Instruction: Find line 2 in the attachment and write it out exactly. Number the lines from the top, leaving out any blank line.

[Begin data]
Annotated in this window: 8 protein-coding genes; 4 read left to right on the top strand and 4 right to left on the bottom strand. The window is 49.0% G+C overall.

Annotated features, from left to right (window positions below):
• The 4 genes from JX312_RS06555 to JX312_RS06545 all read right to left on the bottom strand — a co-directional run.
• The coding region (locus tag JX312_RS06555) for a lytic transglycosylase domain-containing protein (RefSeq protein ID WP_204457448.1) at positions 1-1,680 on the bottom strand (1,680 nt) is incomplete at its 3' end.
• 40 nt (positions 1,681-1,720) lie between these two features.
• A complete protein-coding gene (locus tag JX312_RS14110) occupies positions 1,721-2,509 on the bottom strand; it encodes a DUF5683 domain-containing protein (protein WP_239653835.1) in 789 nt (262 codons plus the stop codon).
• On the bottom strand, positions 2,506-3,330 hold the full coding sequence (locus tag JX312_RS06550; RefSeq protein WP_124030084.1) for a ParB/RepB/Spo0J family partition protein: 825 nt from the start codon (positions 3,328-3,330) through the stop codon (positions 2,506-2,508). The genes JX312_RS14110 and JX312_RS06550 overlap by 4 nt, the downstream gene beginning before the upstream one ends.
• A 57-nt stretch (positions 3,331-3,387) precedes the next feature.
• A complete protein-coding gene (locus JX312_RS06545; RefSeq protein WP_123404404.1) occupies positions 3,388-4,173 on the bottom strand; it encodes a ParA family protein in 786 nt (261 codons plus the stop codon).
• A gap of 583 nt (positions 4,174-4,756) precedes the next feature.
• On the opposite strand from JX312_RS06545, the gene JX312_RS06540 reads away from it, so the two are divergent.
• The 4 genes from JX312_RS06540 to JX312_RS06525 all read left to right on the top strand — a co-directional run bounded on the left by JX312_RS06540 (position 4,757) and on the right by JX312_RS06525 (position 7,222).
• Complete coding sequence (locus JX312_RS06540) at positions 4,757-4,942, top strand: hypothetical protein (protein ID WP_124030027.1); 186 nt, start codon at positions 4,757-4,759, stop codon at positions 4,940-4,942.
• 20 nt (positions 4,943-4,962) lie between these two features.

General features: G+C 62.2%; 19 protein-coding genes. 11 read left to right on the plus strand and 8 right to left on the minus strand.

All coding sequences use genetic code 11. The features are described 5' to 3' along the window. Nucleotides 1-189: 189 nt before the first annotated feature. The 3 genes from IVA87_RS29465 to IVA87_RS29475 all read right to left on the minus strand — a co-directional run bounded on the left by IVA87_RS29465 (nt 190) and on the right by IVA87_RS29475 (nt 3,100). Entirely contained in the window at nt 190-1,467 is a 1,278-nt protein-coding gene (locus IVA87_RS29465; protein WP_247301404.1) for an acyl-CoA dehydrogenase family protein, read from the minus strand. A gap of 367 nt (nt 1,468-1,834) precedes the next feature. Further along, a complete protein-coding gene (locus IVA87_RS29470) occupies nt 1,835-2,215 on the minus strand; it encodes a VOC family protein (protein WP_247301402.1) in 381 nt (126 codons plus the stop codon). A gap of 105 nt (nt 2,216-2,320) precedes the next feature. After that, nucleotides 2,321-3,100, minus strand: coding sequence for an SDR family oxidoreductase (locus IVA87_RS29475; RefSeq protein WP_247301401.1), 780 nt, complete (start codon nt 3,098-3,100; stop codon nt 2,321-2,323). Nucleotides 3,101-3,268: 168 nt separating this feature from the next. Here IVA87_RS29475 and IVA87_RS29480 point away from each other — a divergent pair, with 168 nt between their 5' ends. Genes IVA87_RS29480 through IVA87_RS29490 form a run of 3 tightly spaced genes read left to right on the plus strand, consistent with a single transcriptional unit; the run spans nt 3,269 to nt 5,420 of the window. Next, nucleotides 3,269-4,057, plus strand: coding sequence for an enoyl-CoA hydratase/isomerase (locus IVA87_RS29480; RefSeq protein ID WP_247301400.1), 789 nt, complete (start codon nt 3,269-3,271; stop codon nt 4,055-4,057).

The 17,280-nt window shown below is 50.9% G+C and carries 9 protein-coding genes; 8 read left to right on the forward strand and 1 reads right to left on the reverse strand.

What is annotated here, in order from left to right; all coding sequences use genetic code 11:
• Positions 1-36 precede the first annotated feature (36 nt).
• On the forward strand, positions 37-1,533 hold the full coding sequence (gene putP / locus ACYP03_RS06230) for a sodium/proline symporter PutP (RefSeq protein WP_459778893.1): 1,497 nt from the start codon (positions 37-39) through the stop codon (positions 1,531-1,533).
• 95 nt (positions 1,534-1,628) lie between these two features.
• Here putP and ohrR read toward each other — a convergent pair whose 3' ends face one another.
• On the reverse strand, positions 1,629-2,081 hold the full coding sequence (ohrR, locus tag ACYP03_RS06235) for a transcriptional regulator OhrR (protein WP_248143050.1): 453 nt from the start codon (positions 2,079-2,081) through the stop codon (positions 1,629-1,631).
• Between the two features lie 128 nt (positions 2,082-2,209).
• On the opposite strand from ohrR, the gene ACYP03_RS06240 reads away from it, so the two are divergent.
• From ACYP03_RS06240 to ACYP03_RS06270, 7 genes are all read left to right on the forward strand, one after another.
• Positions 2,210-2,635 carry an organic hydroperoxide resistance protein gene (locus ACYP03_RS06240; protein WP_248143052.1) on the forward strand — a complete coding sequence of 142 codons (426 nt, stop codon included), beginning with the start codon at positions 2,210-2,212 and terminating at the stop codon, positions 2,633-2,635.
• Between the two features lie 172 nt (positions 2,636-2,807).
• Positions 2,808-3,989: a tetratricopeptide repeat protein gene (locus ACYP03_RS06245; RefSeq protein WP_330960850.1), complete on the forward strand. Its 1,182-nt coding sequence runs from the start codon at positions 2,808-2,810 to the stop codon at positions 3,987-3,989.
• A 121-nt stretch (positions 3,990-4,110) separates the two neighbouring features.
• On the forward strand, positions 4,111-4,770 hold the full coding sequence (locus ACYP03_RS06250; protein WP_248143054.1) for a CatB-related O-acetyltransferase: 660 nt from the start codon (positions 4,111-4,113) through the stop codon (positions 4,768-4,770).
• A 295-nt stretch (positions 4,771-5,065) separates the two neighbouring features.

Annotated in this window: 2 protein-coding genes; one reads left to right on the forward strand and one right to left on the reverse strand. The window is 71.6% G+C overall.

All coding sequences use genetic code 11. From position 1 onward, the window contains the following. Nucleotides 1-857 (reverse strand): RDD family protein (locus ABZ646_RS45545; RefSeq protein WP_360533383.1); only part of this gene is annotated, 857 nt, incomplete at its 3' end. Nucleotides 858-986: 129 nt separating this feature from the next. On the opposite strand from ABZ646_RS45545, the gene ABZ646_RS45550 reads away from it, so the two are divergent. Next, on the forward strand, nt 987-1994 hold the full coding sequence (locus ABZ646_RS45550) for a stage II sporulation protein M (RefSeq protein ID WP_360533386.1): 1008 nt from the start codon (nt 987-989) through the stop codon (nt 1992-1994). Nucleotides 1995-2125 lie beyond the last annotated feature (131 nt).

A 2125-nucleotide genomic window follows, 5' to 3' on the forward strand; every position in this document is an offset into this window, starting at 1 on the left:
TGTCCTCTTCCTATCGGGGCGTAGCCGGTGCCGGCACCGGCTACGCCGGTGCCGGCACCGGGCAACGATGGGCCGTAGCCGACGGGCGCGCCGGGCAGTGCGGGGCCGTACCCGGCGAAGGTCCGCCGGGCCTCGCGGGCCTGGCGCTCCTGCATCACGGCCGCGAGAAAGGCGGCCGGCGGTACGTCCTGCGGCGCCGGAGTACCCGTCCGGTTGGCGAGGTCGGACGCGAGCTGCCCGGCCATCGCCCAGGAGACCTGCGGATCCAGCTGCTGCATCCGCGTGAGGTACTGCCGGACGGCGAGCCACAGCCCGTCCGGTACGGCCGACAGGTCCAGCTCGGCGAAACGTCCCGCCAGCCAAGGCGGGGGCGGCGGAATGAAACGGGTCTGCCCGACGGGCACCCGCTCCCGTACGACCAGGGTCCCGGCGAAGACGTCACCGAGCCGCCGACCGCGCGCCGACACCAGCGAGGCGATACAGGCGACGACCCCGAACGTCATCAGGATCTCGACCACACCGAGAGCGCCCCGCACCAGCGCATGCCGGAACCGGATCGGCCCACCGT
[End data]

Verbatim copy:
Annotated features, from left to right (window positions below):